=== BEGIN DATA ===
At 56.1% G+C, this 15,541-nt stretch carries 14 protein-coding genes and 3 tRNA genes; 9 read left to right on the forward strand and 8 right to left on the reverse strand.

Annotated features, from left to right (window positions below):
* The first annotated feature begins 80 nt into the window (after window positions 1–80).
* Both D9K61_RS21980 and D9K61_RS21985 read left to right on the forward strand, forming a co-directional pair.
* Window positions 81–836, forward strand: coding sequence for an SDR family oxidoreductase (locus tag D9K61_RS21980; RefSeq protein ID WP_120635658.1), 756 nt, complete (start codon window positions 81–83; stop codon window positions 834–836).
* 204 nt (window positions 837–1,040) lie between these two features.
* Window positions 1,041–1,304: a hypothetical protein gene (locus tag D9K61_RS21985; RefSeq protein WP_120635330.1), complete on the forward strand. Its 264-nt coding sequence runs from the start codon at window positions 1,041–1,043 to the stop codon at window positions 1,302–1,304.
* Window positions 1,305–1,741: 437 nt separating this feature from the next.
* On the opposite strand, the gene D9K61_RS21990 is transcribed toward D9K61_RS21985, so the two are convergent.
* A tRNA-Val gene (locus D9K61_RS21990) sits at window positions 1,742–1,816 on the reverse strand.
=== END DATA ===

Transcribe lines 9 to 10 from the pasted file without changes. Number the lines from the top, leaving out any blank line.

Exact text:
* On the opposite strand, the gene D9K61_RS21990 is transcribed toward D9K61_RS21985, so the two are convergent.
* A tRNA-Val gene (locus D9K61_RS21990) sits at window positions 1,742–1,816 on the reverse strand.